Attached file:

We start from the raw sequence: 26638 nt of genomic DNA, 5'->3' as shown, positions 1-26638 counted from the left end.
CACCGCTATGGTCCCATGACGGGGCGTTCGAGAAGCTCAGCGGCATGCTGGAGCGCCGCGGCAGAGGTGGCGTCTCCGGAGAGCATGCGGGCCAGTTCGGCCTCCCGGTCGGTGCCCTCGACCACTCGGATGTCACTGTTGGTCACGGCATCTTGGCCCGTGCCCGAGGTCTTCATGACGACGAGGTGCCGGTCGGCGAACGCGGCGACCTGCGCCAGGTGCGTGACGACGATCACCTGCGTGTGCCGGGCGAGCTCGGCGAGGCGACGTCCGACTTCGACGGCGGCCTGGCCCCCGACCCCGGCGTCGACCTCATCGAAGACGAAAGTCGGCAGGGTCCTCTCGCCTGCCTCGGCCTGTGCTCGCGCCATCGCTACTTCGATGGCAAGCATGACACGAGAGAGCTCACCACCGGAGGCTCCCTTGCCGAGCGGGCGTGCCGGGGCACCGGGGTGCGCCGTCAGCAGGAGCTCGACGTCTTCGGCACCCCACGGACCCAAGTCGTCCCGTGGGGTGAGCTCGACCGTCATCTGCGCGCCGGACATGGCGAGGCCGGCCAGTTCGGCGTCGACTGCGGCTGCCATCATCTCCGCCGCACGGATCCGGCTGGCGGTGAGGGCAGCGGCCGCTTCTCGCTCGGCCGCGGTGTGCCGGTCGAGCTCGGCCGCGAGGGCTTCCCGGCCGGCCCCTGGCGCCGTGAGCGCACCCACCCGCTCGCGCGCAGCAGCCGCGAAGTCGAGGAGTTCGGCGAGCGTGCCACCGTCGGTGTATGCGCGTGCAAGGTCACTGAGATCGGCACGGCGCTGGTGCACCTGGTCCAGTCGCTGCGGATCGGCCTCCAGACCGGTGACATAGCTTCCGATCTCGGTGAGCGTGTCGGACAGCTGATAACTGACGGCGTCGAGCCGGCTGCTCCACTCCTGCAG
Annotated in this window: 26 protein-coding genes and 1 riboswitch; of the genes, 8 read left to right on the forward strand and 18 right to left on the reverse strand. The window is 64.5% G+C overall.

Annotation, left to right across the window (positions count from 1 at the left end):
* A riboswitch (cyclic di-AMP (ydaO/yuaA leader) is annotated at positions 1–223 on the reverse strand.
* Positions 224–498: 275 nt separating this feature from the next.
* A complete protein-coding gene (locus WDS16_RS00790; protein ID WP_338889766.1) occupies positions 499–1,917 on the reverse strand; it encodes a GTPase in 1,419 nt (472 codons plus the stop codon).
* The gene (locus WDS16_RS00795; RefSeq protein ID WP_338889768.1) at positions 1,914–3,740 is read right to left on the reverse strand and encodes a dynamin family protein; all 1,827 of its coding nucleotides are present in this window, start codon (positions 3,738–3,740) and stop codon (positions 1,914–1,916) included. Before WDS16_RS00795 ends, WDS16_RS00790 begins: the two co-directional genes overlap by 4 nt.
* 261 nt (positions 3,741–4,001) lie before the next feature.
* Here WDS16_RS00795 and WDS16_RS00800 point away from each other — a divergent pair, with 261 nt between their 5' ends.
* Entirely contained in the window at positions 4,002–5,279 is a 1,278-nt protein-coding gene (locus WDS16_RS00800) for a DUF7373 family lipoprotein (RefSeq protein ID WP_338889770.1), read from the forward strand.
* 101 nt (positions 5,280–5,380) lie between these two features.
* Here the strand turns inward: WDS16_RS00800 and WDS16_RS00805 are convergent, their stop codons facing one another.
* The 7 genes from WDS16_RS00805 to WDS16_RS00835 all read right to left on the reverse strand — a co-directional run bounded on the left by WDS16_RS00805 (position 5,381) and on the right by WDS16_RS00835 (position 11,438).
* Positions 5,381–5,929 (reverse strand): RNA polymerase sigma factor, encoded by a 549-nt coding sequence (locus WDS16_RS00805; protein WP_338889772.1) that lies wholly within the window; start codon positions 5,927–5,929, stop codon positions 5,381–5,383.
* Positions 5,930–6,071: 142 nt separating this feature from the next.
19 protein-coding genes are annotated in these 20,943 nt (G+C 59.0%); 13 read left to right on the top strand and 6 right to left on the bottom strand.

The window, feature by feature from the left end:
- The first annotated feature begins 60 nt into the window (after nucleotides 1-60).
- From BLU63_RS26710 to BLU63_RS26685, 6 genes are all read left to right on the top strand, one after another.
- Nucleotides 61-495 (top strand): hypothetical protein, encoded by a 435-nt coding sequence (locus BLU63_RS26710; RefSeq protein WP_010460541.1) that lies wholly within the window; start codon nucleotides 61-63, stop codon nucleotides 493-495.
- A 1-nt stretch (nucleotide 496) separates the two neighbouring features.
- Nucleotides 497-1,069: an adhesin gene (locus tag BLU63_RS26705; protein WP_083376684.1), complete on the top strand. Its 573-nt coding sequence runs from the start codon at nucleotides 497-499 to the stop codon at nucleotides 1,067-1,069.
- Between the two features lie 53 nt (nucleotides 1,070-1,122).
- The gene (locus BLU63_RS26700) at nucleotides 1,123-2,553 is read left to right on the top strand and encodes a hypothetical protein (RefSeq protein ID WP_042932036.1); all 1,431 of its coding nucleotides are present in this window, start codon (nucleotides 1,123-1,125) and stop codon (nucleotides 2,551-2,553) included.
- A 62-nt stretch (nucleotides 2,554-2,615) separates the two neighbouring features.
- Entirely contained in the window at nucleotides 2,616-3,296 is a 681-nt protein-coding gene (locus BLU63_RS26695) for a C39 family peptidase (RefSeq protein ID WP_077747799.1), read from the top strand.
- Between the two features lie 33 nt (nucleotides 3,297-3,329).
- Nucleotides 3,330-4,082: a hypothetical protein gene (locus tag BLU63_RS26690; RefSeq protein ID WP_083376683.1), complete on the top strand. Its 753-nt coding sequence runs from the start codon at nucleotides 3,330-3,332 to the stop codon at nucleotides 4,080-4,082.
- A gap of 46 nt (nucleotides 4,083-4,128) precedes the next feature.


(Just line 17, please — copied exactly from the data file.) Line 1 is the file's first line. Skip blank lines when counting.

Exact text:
19 protein-coding genes are annotated in these 20,943 nt (G+C 59.0%); 13 read left to right on the top strand and 6 right to left on the bottom strand.